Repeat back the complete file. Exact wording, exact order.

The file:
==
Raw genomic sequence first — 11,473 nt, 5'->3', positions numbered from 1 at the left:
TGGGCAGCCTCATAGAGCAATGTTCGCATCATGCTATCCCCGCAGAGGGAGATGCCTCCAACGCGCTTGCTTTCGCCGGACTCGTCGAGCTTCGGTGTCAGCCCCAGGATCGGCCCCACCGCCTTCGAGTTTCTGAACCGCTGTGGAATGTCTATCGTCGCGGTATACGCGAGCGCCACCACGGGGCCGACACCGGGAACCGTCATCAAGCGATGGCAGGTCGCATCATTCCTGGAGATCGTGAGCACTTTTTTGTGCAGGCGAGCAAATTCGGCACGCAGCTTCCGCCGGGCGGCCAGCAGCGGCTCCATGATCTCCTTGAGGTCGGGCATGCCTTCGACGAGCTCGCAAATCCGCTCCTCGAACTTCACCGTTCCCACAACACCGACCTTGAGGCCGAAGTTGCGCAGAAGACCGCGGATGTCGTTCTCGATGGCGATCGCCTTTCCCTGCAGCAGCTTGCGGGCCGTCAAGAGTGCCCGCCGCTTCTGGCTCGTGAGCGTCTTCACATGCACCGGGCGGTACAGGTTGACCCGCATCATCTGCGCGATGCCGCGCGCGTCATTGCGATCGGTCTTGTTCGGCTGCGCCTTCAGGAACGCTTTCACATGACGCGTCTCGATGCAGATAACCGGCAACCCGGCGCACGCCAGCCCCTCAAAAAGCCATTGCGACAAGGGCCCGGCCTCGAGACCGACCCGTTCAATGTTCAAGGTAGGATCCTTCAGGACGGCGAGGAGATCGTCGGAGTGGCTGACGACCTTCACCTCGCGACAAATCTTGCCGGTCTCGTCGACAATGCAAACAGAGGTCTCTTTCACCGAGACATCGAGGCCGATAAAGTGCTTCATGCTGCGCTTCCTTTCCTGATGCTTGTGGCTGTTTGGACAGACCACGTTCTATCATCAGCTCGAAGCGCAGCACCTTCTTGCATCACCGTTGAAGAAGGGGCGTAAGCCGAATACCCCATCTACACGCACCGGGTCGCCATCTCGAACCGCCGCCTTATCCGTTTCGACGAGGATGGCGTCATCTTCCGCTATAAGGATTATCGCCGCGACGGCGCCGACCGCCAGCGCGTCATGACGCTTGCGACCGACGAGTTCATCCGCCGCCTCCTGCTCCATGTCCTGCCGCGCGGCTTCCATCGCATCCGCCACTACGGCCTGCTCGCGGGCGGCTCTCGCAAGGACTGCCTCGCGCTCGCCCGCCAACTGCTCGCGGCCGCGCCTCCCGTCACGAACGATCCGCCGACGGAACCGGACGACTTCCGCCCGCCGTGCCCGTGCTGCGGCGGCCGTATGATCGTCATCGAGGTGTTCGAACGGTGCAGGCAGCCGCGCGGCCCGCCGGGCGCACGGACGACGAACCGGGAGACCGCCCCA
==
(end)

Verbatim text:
Raw genomic sequence first — 11,473 nt, 5'->3', positions numbered from 1 at the left:
TGGGCAGCCTCATAGAGCAATGTTCGCATCATGCTATCCCCGCAGAGGGAGATGCCTCCAACGCGCTTGCTTTCGCCGGACTCGTCGAGCTTCGGTGTCAGCCCCAGGATCGGCCCCACCGCCTTCGAGTTTCTGAACCGCTGTGGAATGTCTATCGTCGCGGTATACGCGAGCGCCACCACGGGGCCGACACCGGGAACCGTCATCAAGCGATGGCAGGTCGCATCATTCCTGGAGATCGTGAGCACTTTTTTGTGCAGGCGAGCAAATTCGGCACGCAGCTTCCGCCGGGCGGCCAGCAGCGGCTCCATGATCTCCTTGAGGTCGGGCATGCCTTCGACGAGCTCGCAAATCCGCTCCTCGAACTTCACCGTTCCCACAACACCGACCTTGAGGCCGAAGTTGCGCAGAAGACCGCGGATGTCGTTCTCGATGGCGATCGCCTTTCCCTGCAGCAGCTTGCGGGCCGTCAAGAGTGCCCGCCGCTTCTGGCTCGTGAGCGTCTTCACATGCACCGGGCGGTACAGGTTGACCCGCATCATCTGCGCGATGCCGCGCGCGTCATTGCGATCGGTCTTGTTCGGCTGCGCCTTCAGGAACGCTTTCACATGACGCGTCTCGATGCAGATAACCGGCAACCCGGCGCACGCCAGCCCCTCAAAAAGCCATTGCGACAAGGGCCCGGCCTCGAGACCGACCCGTTCAATGTTCAAGGTAGGATCCTTCAGGACGGCGAGGAGATCGTCGGAGTGGCTGACGACCTTCACCTCGCGACAAATCTTGCCGGTCTCGTCGACAATGCAAACAGAGGTCTCTTTCACCGAGACATCGAGGCCGATAAAGTGCTTCATGCTGCGCTTCCTTTCCTGATGCTTGTGGCTGTTTGGACAGACCACGTTCTATCATCAGCTCGAAGCGCAGCACCTTCTTGCATCACCGTTGAAGAAGGGGCGTAAGCCGAATACCCCATCTACACGCACCGGGTCGCCATCTCGAACCGCCGCCTTATCCGTTTCGACGAGGATGGCGTCATCTTCCGCTATAAGGATTATCGCCGCGACGGCGCCGACCGCCAGCGCGTCATGACGCTTGCGACCGACGAGTTCATCCGCCGCCTCCTGCTCCATGTCCTGCCGCGCGGCTTCCATCGCATCCGCCACTACGGCCTGCTCGCGGGCGGCTCTCGCAAGGACTGCCTCGCGCTCGCCCGCCAACTGCTCGCGGCCGCGCCTCCCGTCACGAACGATCCGCCGACGGAACCGGACGACTTCCGCCCGCCGTGCCCGTGCTGCGGCGGCCGTATGATCGTCATCGAGGTGTTCGAACGGTGCAGGCAGCCGCGCGGCCCGCCGGGCGCACGGACGACGAACCGGGAGACCGCCCCA